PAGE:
News - Ferrari
Ferrari patents video game-style smart helmet in US
Forza & Gran Turismo-style graphics and driving aids feature in Ferrari’s new smart helmet
17 Sep 2021
FERRARI could be about to revolutionise track days and motorsport with a new ‘smart helmet’ trademark application with the United States Patent and Trademark Office.
Originally uncovered by the Ferrari 296 Forum, the application details the device which could ultimately replace head-up displays or busy instrument clusters on high-end performance cars.
According to the application’s abstract, the helmet is a “method for the performance-enhancing driver assistance of a road vehicle… by means of an augmented reality interface”.
The diagrams accompanying the application reveal that drivers wearing the helmet would see various data projected in front of their eyes, showing such things as vehicle speed, engine speed, ambient temperature, suggested braking points and suggested racing lines as well as more eco-minded read-outs like fuel economy and even speed zones.
Explaining the helmet’s rationale, Ferrari said, “speed limits on roads open to traffic are much lower than the actual performances offered by a car, especially in the case of a high performance sportscar”.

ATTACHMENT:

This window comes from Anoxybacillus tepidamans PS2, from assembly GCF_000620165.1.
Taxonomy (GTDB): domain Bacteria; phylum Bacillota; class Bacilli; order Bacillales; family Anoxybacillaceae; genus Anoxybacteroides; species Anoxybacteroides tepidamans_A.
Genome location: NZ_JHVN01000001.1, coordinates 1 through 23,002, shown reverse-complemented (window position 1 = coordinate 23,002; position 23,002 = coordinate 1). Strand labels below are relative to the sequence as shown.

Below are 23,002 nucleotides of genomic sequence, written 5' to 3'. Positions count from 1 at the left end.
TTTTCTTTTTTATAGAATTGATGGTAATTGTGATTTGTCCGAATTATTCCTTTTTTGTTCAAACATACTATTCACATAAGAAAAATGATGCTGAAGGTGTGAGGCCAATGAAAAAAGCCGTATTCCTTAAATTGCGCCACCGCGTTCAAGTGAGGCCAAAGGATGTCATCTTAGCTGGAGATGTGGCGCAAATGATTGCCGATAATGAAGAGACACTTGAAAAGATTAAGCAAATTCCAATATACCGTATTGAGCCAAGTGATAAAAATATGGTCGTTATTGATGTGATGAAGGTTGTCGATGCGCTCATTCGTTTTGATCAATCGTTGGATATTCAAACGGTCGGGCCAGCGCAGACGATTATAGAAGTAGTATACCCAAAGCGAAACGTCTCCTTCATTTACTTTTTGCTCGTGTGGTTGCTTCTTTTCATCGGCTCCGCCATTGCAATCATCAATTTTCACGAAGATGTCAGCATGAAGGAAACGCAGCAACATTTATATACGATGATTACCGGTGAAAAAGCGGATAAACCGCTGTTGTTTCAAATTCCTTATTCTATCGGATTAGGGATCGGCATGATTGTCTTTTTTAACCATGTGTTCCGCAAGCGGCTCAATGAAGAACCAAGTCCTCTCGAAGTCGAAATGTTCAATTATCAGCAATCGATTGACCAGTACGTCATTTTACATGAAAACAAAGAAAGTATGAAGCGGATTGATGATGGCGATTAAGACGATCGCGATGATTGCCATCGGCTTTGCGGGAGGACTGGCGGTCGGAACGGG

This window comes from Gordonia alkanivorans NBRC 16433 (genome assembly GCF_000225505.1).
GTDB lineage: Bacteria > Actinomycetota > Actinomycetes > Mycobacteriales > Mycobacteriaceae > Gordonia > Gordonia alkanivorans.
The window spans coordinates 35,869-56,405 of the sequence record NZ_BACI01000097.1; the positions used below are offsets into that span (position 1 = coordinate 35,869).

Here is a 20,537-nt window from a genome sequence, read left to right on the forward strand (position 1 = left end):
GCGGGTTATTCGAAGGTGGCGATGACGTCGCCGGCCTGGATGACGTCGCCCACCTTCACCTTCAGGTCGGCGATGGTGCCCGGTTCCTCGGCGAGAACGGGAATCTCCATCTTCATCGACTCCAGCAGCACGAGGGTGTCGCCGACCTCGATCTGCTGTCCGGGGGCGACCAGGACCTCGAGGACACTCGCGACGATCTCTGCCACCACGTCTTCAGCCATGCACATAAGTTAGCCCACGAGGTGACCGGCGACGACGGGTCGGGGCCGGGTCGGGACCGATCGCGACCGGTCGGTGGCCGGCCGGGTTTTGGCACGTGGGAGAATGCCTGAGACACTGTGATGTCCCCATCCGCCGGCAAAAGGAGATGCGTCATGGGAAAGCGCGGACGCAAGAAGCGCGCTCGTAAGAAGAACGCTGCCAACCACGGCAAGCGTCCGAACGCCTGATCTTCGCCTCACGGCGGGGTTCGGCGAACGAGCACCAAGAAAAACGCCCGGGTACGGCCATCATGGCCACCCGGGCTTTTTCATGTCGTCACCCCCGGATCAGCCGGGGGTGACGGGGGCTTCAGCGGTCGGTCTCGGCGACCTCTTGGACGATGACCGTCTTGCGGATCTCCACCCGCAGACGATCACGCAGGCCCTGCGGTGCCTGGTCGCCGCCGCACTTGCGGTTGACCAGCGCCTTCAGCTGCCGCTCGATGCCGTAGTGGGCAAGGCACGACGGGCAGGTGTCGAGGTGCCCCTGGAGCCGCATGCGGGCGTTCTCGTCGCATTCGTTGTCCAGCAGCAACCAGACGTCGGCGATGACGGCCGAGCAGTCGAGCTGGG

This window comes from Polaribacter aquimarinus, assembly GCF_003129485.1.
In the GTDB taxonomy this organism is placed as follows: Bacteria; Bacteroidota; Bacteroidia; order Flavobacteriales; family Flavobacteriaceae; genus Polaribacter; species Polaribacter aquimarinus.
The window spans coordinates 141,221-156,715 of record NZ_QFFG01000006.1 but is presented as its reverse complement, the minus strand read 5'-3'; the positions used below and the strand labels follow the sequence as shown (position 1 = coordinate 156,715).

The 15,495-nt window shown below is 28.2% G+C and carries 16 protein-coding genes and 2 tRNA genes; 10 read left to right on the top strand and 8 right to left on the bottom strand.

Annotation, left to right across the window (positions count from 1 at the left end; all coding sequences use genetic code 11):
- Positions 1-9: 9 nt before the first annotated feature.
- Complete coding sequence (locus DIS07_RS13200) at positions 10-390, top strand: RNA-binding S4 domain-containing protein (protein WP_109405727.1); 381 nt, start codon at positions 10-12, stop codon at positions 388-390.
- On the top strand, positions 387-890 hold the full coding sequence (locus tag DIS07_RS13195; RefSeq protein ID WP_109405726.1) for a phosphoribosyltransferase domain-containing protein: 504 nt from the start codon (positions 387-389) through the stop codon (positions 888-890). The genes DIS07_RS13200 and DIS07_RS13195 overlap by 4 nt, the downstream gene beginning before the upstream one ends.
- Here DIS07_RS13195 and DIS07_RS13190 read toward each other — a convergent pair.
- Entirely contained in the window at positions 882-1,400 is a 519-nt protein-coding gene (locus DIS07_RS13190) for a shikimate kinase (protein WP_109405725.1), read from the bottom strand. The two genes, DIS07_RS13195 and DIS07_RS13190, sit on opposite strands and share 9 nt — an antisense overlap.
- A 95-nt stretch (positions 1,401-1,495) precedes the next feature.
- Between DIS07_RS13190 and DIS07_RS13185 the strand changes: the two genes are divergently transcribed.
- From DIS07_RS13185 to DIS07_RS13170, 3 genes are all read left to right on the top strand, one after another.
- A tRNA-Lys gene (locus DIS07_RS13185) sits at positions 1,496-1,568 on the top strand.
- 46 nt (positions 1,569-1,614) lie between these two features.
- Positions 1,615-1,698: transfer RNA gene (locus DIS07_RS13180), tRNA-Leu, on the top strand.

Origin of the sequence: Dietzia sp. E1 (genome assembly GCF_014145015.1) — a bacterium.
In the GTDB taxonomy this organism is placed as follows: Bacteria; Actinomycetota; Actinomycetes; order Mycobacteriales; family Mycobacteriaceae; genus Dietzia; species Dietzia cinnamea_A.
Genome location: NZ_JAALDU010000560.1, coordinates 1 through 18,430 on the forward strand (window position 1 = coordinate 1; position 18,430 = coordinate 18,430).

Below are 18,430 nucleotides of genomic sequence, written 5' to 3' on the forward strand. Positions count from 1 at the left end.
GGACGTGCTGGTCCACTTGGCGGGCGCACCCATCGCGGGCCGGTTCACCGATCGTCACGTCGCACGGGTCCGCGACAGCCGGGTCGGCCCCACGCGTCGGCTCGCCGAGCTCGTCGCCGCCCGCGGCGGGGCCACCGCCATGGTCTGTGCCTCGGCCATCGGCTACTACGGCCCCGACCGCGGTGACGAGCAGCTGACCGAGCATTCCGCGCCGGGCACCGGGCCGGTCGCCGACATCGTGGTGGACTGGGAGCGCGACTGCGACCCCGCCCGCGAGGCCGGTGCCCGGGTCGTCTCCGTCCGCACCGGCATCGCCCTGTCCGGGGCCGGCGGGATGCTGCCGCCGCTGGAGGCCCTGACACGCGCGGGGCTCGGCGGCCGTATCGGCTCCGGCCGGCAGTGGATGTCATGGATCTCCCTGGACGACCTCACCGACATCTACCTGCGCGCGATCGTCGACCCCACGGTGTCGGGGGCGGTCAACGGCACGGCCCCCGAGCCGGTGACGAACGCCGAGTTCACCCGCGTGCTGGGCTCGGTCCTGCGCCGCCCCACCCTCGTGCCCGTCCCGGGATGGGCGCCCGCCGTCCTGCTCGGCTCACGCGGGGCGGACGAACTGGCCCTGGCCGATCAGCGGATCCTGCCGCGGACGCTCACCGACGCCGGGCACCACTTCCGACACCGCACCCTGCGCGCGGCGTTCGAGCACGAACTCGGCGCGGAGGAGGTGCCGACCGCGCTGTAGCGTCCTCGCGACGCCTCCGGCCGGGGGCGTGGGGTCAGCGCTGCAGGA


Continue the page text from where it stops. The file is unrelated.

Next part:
“As a consequence, when normally driving on a road, only a small part of the actual capacities of a high performance sportscar is used.
“However for an inexperienced driver, high performance driving on a track can turn out to be very complicated, since it is completely different from everyday driving on roads open to traffic.
“In particular, an inexperienced driver can have a very hard time understanding the actual limits of the car and, as a consequence, there is, on one hand, the chance that the performances of the car are not completely exploited and, on the other hand, there is the risk of going off the road, which is potentially dangerous for both the integrity of the car and for the safety of the driver.”
What Ferrari is doing with this new ‘smart helmet’ is essentially bringing video game driver aids to the real world to help new or inexperienced track drivers to get the most out of their vehicle(s) without having the electronic safety systems – stability and traction control etc – switched on as they can reduce “the extent of which high performance riving can be enjoyed.”
The application was published on September 9, meaning it will likely be quite some time before it’s either accepted or rejected, let alone whether it yields a market-ready product.
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